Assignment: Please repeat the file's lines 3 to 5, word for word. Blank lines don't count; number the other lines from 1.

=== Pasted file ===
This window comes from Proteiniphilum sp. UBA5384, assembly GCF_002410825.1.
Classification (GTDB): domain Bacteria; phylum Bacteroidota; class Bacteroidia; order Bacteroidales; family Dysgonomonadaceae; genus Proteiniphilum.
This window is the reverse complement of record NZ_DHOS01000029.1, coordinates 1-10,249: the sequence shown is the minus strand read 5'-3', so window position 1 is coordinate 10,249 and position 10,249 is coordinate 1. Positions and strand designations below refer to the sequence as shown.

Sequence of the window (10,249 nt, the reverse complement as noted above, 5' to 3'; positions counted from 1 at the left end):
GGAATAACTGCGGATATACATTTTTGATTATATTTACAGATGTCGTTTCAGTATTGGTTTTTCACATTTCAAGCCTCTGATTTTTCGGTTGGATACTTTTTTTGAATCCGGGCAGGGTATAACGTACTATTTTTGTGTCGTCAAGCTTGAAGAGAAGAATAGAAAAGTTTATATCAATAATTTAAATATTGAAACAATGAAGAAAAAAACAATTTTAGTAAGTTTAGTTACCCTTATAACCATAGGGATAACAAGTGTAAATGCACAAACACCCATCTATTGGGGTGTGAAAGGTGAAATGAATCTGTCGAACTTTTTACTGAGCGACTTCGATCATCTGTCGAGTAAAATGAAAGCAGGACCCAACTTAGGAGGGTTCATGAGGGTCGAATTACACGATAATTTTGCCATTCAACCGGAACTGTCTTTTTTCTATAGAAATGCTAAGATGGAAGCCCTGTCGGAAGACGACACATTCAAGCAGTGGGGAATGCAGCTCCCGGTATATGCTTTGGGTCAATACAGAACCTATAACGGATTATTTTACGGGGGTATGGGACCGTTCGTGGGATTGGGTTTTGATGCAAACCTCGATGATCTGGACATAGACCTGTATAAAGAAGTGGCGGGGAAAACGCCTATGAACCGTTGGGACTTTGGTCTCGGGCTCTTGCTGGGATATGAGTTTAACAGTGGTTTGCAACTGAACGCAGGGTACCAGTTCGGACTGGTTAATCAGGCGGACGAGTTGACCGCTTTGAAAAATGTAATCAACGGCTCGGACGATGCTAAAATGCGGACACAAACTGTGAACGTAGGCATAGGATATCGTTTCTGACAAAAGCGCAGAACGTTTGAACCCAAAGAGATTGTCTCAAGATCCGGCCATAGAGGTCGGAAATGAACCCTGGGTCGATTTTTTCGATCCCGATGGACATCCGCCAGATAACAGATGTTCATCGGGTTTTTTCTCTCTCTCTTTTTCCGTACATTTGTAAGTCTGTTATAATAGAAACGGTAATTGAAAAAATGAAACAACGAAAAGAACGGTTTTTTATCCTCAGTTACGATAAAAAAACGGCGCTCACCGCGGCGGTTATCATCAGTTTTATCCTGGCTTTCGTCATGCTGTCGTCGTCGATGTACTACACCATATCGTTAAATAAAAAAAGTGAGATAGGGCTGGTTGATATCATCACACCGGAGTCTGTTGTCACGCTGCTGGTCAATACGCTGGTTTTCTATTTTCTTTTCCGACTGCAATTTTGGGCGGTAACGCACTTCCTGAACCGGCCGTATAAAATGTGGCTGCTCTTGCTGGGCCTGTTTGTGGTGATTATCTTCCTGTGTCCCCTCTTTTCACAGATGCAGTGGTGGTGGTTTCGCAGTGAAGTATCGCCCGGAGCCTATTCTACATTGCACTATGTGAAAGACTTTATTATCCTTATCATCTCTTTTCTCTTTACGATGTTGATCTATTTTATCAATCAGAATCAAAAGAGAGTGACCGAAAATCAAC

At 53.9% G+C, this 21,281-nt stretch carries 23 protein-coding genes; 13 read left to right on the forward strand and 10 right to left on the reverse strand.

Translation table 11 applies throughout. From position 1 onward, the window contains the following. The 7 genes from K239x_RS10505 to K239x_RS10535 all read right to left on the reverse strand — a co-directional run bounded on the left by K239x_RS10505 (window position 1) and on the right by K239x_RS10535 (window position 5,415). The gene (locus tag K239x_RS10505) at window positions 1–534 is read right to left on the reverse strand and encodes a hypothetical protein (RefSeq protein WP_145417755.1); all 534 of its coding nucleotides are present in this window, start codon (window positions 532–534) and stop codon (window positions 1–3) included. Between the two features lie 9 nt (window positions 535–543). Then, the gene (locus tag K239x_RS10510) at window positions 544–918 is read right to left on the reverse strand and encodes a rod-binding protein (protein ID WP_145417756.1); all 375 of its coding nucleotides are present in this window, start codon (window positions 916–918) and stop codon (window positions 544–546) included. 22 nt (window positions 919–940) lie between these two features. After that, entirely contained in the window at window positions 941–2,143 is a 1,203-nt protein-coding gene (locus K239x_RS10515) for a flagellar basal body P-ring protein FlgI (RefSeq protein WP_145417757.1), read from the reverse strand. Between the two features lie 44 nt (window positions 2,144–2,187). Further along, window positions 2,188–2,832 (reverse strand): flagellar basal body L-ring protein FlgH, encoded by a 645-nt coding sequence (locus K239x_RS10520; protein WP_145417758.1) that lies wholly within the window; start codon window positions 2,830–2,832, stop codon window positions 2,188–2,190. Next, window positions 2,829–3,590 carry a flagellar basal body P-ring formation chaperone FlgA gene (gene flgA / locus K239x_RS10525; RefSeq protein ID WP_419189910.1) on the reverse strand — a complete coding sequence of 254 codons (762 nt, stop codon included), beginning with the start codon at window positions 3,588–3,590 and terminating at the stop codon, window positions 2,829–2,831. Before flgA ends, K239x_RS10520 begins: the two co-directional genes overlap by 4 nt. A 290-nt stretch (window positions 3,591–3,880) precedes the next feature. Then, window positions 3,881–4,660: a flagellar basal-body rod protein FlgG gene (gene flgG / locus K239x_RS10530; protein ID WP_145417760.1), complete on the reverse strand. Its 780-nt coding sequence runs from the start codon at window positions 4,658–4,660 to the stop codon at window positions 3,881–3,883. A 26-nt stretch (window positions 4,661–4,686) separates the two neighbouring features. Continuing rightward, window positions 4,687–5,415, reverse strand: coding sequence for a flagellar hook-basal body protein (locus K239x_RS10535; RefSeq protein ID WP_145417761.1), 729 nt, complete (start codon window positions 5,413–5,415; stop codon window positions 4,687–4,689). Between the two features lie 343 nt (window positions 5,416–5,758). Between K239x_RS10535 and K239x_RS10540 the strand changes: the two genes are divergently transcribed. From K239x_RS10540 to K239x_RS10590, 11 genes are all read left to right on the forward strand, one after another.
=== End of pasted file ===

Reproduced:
This window is the reverse complement of record NZ_DHOS01000029.1, coordinates 1-10,249: the sequence shown is the minus strand read 5'-3', so window position 1 is coordinate 10,249 and position 10,249 is coordinate 1. Positions and strand designations below refer to the sequence as shown.

Sequence of the window (10,249 nt, the reverse complement as noted above, 5' to 3'; positions counted from 1 at the left end):
GGAATAACTGCGGATATACATTTTTGATTATATTTACAGATGTCGTTTCAGTATTGGTTTTTCACATTTCAAGCCTCTGATTTTTCGGTTGGATACTTTTTTTGAATCCGGGCAGGGTATAACGTACTATTTTTGTGTCGTCAAGCTTGAAGAGAAGAATAGAAAAGTTTATATCAATAATTTAAATATTGAAACAATGAAGAAAAAAACAATTTTAGTAAGTTTAGTTACCCTTATAACCATAGGGATAACAAGTGTAAATGCACAAACACCCATCTATTGGGGTGTGAAAGGTGAAATGAATCTGTCGAACTTTTTACTGAGCGACTTCGATCATCTGTCGAGTAAAATGAAAGCAGGACCCAACTTAGGAGGGTTCATGAGGGTCGAATTACACGATAATTTTGCCATTCAACCGGAACTGTCTTTTTTCTATAGAAATGCTAAGATGGAAGCCCTGTCGGAAGACGACACATTCAAGCAGTGGGGAATGCAGCTCCCGGTATATGCTTTGGGTCAATACAGAACCTATAACGGATTATTTTACGGGGGTATGGGACCGTTCGTGGGATTGGGTTTTGATGCAAACCTCGATGATCTGGACATAGACCTGTATAAAGAAGTGGCGGGGAAAACGCCTATGAACCGTTGGGACTTTGGTCTCGGGCTCTTGCTGGGATATGAGTTTAACAGTGGTTTGCAACTGAACGCAGGGTACCAGTTCGGACTGGTTAATCAGGCGGACGAGTTGACCGCTTTGAAAAATGTAATCAACGGCTCGGACGATGCTAAAATGCGGACACAAACTGTGAACGTAGGCATAGGATATCGTTTCTGACAAAAGCGCAGAACGTTTGAACCCAAAGAGATTGTCTCAAGATCCGGCCATAGAGGTCGGAAATGAACCCTGGGTCGATTTTTTCGATCCCGATGGACATCCGCCAGATAACAGATGTTCATCGGGTTTTTTCTCTCTCTCTTTTTCCGTACATTTGTAAGTCTGTTATAATAGAAACGGTAATTGAAAAAATGAAACAACGAAAAGAACGGTTTTTTATCCTCAGTTACGATAAAAAAACGGCGCTCACCGCGGCGGTTATCATCAGTTTTATCCTGGCTTTCGTCATGCTGTCGTCGTCGATGTACTACACCATATCGTTAAATAAAAAAAGTGAGATAGGGCTGGTTGATATCATCACACCGGAGTCTGTTGTCACGCTGCTGGTCAATACGCTGGTTTTCTATTTTCTTTTCCGACTGCAATTTTGGGCGGTAACGCACTTCCTGAACCGGCCGTATAAAATGTGGCTGCTCTTGCTGGGCCTGTTTGTGGTGATTATCTTCCTGTGTCCCCTCTTTTCACAGATGCAGTGGTGGTGGTTTCGCAGTGAAGTATCGCCCGGAGCCTATTCTACATTGCACTATGTGAAAGACTTTATTATCCTTATCATCTCTTTTCTCTTTACGATGTTGATCTATTTTATCAATCAGAATCAAAAGAGAGTGACCGAAAATCAAC